Given the ease with which one can make negative comments online, and with the rise of customer review websites like Yelp, it’s more important than ever that you be proactive when it comes to managing your online reputation, both personally and in business. There are a number of tools out there that can assist you with this.
One of the easiest things you can do to monitor your online presence is to sign up for Google Alerts (google.com/alerts), a free service that will email you whenever your name or company name is used online. And while this is informative, it can’t correct any damage that may have been done to your reputation. For that, you’ll need the help of a company that specializes in online reputation management.
One such company, Reputation.com, was started by Michael Fertik because he didn’t like the idea that people’s reputations were being marred forever by social media posts about their youthful indiscretions. “It felt un-American that when the conduct was online, it could have permanent effects on the speaker and the victim,” Fertik told The New York Times. “The right to new beginnings and the right to self-definition have always been among the most beautiful American ideals.”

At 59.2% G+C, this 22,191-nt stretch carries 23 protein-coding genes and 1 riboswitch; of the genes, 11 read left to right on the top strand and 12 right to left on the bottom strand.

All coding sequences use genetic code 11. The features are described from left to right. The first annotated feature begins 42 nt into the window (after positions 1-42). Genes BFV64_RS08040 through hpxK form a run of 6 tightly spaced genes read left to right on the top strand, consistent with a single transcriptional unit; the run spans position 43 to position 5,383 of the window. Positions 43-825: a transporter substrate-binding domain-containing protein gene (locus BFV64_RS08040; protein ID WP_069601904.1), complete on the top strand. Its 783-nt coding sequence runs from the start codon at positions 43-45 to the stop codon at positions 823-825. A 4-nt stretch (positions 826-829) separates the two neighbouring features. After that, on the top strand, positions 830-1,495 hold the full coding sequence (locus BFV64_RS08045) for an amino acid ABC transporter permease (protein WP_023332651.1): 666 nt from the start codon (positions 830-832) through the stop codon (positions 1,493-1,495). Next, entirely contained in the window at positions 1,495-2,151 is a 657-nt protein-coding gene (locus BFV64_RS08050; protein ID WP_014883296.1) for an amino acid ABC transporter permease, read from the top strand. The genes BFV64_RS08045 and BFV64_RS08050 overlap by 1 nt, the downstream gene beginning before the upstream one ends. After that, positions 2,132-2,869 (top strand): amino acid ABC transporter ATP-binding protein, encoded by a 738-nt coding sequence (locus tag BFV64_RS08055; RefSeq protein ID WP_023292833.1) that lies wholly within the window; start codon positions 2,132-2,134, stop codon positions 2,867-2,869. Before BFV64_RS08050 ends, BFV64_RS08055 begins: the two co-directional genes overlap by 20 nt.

And so, he created Reputation Defender, which became Reputation.com earlier this year, and began offering services to help clients protect and repair their online reputations. These services range from contacting
websites to remove damaging posts to creating large amounts of positive content in efforts to bury the negative. It even offers a free service called uProtect.it that allows Facebook users to encrypt their comments and posts so only specified individuals can access them.
In June, Google released a new tool, “Me on the Web,” that deals with online reputation management. It doesn’t offer nearly the set of tools that Reputation.com does; it’s more of a streamlined way to set up Google Alerts, along with a few tips on managing your online identity and removing unwanted content.
In an age in which a single misguided post can torpedo your chances at landing that dream job or making the big sale, it’s more important than ever to be active when it comes to managing your online identity. iBi
79% of recruiters and hiring managers review posts to social networking sites and blogs in the screening process.
70% of recruiters and employers have rejected an applicant based on what they found online.
75% of college students’ Facebook profiles contain inappropriate information.